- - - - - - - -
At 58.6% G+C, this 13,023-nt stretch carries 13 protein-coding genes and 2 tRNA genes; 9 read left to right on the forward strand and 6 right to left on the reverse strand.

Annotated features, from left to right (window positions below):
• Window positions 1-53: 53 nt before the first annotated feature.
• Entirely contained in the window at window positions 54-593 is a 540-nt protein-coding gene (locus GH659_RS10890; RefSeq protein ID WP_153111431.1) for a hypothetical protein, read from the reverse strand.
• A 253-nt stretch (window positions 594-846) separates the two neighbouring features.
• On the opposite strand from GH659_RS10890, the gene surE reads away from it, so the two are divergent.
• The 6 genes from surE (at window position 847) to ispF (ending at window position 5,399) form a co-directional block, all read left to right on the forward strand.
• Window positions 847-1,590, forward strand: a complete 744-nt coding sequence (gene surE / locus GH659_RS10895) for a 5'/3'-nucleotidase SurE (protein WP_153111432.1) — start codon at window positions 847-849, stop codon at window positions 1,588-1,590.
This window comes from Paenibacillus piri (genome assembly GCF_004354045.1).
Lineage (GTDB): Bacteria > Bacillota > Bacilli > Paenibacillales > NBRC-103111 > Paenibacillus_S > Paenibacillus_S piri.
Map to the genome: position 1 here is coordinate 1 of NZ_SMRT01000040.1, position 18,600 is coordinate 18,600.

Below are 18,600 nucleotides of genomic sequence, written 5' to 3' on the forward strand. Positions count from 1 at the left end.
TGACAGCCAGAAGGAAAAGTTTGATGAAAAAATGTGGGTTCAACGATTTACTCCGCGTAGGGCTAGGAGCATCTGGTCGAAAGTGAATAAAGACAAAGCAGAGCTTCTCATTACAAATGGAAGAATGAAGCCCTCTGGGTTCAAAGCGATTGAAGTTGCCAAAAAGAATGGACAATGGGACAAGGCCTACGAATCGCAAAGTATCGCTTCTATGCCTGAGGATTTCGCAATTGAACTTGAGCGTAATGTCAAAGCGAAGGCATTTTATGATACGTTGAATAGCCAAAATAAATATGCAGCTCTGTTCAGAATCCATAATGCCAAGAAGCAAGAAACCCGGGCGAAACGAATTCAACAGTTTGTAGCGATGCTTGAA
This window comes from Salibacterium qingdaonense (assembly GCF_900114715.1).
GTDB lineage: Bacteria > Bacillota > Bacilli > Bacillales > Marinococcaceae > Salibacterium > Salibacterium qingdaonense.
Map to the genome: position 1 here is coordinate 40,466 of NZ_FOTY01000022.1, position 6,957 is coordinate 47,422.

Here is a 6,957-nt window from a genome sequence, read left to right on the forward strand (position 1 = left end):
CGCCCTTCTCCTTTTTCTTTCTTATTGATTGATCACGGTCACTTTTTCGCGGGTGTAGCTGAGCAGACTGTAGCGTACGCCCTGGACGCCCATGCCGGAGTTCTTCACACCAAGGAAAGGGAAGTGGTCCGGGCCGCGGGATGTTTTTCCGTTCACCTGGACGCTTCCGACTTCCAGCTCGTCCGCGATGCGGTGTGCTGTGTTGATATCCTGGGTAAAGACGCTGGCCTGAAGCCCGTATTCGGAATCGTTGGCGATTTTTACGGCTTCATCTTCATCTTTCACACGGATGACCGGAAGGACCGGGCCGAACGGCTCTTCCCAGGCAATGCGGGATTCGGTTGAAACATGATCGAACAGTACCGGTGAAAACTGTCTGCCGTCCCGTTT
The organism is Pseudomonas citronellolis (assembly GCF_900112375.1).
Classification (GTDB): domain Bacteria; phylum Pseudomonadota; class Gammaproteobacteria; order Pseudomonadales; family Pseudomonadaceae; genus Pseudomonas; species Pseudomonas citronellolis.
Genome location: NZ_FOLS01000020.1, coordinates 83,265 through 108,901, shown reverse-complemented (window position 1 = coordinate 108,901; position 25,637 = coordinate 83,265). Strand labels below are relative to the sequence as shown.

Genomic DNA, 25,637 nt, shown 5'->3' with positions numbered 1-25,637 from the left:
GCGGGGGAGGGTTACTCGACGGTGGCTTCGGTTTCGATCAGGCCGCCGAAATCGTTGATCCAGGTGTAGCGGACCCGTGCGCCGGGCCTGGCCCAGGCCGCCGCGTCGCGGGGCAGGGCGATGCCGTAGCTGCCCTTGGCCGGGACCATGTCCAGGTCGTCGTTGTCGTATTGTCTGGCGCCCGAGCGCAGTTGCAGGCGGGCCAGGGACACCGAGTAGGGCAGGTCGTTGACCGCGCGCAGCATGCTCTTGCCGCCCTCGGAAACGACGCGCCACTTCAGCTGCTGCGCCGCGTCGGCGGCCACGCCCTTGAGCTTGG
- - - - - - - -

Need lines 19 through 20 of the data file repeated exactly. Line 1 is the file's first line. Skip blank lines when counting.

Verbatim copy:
The organism is Pseudomonas citronellolis (assembly GCF_900112375.1).
Classification (GTDB): domain Bacteria; phylum Pseudomonadota; class Gammaproteobacteria; order Pseudomonadales; family Pseudomonadaceae; genus Pseudomonas; species Pseudomonas citronellolis.